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5 Things To Know About Andy Jassy’s Transition To Amazon CEO

‘Like the rest of Amazon, AWS is in a very good spot,’ Jassy wrote in a memo to employees. Here’s everything you need to know about Amazon’s succession planning and its S-Team bench, what Bezos had to say about Jassy, and how partners and analysts reacted to the announcement.

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Amazon Web Services CEO Andy Jassy told AWS employees there’s “still plenty of time” to determine who will lead the cloud computing division when he takes over as CEO of parent company Amazon.com this summer.

A 24-year Amazon veteran, Jassy launched AWS in 2006 and served as its senior vice president before becoming AWS CEO in April 2016. Yesterday, he was was named as the successor to Amazon founder and CEO Jeff Bezos, who will be stepping down and taking a new role as executive chair of the company’s board.

Amazon made the announcement as part of its fourth-quarter earnings release for 2020 yesterday. The transition is due to take place in the third quarter, which starts July 1. Jassy’s replacement has yet to be named.

In a memo to employees on Tuesday following the announcement, the 53-year-old Jassy said he was excited about what the future holds for AWS, which he has built into a cloud computing powerhouse and industry leader with a $51 billion annualized revenue run rate.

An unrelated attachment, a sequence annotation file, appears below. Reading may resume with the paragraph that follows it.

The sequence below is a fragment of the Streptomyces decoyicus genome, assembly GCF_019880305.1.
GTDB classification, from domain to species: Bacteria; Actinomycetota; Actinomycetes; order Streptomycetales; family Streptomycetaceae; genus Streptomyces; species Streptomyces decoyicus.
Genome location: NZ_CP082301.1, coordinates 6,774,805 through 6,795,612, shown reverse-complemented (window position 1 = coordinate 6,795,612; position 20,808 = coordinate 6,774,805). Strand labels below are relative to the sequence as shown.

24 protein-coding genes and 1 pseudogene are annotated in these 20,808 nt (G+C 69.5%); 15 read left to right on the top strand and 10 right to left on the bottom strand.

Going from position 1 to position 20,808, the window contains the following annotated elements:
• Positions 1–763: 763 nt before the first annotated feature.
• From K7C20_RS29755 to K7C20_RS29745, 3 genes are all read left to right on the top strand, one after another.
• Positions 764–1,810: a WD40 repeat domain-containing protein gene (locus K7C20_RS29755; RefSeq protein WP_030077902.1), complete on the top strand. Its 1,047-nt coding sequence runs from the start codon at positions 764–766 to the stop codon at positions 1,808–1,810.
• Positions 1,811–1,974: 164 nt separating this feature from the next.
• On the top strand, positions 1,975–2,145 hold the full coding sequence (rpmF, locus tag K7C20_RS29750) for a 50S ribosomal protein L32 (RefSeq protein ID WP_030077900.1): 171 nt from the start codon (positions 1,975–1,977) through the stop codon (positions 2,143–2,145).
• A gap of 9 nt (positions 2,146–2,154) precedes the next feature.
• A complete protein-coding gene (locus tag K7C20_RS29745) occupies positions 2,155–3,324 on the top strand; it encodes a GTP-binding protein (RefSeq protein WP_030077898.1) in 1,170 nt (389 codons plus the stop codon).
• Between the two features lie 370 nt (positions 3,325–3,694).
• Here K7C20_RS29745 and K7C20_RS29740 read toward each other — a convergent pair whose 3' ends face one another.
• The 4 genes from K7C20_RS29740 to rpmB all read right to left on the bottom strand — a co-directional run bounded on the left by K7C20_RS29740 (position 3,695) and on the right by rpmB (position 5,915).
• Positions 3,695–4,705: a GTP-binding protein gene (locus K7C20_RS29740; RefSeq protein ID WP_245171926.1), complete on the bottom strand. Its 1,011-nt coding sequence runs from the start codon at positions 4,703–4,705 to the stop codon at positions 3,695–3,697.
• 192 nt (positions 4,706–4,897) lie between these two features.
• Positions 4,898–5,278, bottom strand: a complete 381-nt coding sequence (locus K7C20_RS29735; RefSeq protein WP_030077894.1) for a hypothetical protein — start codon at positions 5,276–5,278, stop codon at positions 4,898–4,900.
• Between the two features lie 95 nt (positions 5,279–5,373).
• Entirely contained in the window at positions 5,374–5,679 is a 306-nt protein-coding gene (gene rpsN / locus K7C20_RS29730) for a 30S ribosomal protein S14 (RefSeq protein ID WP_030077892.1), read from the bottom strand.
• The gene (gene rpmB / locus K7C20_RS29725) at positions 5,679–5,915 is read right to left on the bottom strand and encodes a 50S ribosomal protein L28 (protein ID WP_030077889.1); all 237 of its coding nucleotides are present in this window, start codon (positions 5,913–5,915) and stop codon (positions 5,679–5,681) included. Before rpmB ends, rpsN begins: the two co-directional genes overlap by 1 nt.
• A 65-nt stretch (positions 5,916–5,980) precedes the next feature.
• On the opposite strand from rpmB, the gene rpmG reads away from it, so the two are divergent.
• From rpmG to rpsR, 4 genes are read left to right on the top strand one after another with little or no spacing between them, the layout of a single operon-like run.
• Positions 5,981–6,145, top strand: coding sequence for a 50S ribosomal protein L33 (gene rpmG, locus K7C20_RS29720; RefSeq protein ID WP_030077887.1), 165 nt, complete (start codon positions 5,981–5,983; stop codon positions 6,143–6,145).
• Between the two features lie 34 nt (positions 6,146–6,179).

“Like the rest of Amazon, AWS is in a very good spot,” Jassy wrote in the memo, first obtained by The New York Times’ Kara Swisher. “At a $51B revenue run rate, growing 28 percent (year over year), and with the meat of enterprise and public sector adoption starting to happen now, we have a chance to build a very unusual, long-term business. And more importantly, we continue to help millions of new and existing customers not only transform their own companies, but also entire industries. One of the amazing things about AWS and Amazon is that we‘re still such a small overall share of the market segments in which we address. It’s still very early days.”

Nothing will change in the short term at AWS, according to Jassy.

“You’ll be stuck with me until Q3, and even after that, I will always be passionate and connected to AWS,” he said. “We have plenty of time to determine in the coming weeks who will lead the AWS business when I assume the new role. We will share those details in the future. We have unusual leadership depth in AWS that, along with all of you, are the heart of the business -- and that doesn’t change. In the meantime, stay giddied up -- we have so many customers needing our help to transform and accomplish what they’re trying to do. We won’t be bored any time soon :-).”

Jassy said he also was excited for Bezos and looks forward to watching him in his “next chapter.”

“Seems a pretty good bet that it’ll be something special,” Jassy said.

Jassy, who started at Amazon in 1997 after graduating from Harvard Business School, served in a shadow role to Bezos in his early years at the company, in a position known as Bezos’ technical assistant or chief of staff.

“It’s hard to overstate how much I’ve learned from Jeff over the past 24 years — from how much I obsess over customers, to the importance of inventing and looking around corners, to the criticality of hiring and developing great people, to the value of high standards and consistently speedy, outstanding delivery,” Jassy said. “I am grateful for the opportunity to lead Amazon, and excited about what the future holds for the company.”

Click through to read about Amazon’s succession planning and its S-Team bench, what Bezos had to say about Jassy, and how partners and analysts reacted to the announcement.

 
 
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